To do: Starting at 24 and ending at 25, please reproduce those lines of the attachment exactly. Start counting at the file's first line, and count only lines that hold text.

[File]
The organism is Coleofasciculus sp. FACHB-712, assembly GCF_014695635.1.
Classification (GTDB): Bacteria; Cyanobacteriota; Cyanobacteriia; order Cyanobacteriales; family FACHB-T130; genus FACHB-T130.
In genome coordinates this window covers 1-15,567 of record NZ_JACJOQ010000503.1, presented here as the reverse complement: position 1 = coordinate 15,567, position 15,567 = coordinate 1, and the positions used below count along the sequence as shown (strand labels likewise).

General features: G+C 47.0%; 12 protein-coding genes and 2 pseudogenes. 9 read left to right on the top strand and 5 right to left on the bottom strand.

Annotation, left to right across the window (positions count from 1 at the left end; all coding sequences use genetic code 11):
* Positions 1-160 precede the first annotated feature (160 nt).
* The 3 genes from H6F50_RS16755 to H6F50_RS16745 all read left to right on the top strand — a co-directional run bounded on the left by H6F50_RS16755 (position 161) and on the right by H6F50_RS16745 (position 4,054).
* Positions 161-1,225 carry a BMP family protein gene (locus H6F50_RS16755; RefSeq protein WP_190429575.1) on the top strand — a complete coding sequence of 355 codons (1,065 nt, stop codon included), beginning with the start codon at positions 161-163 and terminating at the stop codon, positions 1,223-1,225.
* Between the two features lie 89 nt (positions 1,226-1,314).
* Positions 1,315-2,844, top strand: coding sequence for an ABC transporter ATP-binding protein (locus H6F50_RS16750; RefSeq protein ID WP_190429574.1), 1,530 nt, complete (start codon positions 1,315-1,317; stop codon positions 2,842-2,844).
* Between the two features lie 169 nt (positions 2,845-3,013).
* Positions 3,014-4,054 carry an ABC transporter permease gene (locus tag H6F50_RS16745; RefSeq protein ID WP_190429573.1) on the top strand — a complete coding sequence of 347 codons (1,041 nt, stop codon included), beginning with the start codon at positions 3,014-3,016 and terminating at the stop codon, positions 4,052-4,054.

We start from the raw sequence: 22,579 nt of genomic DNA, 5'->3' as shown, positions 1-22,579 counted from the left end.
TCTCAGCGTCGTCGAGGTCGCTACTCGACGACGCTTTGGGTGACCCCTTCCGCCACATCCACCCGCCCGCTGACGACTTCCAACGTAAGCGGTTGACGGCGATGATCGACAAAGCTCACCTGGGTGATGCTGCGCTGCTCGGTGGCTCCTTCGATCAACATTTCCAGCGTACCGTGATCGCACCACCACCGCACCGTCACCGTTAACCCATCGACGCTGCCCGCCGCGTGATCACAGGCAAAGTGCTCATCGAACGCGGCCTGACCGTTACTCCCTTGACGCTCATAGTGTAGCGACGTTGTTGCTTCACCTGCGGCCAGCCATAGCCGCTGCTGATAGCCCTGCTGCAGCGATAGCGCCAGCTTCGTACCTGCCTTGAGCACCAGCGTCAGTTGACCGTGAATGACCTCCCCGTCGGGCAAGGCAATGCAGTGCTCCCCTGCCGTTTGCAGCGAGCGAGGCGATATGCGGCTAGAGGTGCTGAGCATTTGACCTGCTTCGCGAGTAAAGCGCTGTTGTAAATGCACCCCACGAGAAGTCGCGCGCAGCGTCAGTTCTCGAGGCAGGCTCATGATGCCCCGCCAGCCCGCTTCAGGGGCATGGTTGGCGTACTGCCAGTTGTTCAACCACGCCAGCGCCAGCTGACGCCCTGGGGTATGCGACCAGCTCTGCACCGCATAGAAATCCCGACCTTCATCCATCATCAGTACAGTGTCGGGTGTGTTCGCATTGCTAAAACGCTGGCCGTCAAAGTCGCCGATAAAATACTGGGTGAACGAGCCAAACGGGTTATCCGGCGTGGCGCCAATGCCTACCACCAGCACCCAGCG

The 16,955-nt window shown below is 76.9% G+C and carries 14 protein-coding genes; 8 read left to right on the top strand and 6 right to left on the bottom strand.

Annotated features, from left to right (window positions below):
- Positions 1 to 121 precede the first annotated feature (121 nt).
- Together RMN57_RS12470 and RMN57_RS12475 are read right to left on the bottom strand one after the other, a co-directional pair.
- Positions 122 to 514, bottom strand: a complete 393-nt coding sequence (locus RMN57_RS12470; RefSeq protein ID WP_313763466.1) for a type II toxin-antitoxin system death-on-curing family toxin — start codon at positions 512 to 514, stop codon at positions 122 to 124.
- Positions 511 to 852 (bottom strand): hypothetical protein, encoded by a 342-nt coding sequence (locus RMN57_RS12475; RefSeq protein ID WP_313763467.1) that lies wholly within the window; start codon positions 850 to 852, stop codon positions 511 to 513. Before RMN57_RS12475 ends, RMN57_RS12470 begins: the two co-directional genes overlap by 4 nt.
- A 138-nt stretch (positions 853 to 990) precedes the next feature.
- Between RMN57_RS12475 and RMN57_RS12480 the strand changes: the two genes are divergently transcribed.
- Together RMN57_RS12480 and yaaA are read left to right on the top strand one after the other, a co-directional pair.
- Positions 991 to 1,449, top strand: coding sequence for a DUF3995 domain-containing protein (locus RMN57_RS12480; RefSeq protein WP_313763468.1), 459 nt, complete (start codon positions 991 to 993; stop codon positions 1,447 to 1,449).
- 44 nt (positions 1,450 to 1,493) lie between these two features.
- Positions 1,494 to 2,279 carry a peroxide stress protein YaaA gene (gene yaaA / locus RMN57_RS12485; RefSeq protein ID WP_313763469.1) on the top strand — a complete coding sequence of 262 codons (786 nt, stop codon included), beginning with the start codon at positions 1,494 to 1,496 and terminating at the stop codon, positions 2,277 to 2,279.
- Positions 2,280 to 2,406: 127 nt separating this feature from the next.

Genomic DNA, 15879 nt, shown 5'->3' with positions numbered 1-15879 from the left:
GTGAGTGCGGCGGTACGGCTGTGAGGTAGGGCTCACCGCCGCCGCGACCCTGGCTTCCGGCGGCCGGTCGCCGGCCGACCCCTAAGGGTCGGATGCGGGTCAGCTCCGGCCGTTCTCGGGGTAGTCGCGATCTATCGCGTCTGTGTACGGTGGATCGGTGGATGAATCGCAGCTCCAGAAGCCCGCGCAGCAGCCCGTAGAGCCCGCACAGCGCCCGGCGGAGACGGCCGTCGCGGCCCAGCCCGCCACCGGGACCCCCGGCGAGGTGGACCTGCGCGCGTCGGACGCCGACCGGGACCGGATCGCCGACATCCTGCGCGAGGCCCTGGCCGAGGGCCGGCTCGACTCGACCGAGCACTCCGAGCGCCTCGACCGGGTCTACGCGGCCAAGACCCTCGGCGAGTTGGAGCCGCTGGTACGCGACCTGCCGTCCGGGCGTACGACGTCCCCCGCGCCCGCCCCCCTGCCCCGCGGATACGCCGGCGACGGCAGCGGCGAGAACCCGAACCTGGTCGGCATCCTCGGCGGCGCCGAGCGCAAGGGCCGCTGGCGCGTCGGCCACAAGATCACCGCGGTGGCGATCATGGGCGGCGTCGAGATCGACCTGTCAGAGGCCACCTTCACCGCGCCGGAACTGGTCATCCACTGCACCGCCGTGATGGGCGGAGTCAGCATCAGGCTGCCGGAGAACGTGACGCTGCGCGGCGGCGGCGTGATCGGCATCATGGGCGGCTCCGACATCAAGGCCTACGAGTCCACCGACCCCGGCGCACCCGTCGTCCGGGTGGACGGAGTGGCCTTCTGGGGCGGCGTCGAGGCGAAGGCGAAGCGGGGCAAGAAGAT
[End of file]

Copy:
- Positions 991 to 1,449, top strand: coding sequence for a DUF3995 domain-containing protein (locus RMN57_RS12480; RefSeq protein WP_313763468.1), 459 nt, complete (start codon positions 991 to 993; stop codon positions 1,447 to 1,449).
- 44 nt (positions 1,450 to 1,493) lie between these two features.